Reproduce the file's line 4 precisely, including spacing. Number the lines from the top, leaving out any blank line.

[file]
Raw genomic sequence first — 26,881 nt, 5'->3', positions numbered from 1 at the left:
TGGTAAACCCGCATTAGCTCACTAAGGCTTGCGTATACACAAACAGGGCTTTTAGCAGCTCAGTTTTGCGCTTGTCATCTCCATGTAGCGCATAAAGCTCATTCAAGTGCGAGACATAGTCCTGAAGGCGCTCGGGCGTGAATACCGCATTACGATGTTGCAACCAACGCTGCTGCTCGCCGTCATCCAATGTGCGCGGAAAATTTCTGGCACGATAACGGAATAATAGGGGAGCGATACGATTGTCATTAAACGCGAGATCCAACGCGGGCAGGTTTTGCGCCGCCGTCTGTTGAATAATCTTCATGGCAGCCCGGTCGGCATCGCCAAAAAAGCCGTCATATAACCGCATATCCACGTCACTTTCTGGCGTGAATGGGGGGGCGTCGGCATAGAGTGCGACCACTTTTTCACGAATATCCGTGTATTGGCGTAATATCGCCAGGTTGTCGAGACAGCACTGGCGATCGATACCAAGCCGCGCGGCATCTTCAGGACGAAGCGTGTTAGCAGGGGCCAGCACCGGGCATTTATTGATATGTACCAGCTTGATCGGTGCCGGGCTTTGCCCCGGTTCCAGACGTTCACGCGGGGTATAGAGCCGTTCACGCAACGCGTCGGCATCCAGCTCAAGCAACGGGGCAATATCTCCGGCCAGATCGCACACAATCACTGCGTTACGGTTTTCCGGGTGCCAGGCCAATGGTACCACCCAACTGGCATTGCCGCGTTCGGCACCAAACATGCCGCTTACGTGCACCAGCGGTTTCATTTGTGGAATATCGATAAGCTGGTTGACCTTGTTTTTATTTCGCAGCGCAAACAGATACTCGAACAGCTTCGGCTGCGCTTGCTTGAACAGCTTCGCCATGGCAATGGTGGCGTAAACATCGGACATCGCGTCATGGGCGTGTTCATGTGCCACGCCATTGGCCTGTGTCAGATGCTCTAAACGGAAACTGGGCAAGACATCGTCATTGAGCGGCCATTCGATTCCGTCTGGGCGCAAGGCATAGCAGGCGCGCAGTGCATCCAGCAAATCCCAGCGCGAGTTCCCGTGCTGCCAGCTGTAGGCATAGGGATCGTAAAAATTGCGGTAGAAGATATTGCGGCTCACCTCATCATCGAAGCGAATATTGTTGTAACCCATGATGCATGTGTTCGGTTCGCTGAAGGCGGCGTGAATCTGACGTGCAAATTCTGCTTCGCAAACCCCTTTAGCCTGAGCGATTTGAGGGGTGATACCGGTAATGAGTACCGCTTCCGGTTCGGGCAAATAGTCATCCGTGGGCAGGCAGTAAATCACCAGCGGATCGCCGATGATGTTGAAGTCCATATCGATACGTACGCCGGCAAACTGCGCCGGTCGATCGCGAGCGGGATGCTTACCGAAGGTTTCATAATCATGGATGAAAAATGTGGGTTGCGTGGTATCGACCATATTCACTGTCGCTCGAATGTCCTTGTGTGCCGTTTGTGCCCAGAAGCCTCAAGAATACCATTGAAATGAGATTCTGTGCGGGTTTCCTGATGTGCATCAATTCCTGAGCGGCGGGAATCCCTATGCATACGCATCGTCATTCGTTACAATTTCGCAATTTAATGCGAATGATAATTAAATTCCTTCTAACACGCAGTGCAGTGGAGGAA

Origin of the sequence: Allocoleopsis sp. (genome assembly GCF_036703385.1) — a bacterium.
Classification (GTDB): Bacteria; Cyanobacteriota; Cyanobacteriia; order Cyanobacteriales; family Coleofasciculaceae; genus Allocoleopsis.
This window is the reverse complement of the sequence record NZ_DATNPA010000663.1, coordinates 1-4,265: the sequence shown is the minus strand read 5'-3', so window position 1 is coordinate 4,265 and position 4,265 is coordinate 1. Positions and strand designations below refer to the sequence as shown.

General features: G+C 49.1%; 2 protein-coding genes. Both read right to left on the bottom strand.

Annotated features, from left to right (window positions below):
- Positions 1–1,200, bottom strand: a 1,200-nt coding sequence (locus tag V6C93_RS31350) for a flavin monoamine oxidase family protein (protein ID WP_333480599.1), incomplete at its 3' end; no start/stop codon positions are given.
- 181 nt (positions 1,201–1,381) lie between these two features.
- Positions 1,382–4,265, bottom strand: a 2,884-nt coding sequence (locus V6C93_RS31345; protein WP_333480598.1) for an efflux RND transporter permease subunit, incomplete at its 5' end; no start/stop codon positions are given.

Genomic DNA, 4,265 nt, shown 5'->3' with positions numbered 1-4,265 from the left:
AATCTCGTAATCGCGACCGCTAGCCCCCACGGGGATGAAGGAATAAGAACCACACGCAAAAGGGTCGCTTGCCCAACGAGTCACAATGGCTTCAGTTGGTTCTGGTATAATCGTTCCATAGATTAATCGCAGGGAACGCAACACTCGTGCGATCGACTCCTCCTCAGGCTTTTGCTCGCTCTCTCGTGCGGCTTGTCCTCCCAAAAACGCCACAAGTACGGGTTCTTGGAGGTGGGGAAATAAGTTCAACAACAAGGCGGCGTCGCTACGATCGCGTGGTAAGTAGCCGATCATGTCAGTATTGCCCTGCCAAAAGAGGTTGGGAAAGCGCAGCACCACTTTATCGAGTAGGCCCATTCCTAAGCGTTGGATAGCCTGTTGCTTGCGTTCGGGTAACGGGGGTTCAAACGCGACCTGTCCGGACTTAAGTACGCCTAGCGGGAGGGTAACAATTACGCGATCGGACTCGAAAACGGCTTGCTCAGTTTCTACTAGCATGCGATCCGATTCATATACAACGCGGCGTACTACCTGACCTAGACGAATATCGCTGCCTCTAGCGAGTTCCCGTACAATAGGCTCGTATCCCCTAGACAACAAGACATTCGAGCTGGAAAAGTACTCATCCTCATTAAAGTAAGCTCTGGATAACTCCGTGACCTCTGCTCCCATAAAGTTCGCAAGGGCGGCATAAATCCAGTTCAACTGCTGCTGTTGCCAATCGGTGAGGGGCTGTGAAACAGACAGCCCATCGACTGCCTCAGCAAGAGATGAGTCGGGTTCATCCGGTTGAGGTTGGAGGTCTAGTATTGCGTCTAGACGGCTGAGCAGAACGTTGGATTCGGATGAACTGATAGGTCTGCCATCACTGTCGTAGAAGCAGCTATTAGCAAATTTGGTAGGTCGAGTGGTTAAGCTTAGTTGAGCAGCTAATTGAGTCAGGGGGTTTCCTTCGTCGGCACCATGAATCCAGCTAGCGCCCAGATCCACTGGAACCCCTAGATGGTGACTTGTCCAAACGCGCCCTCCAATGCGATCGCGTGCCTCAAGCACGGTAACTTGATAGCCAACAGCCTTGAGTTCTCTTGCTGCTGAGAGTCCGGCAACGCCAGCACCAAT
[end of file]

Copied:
Classification (GTDB): Bacteria; Cyanobacteriota; Cyanobacteriia; order Cyanobacteriales; family Coleofasciculaceae; genus Allocoleopsis.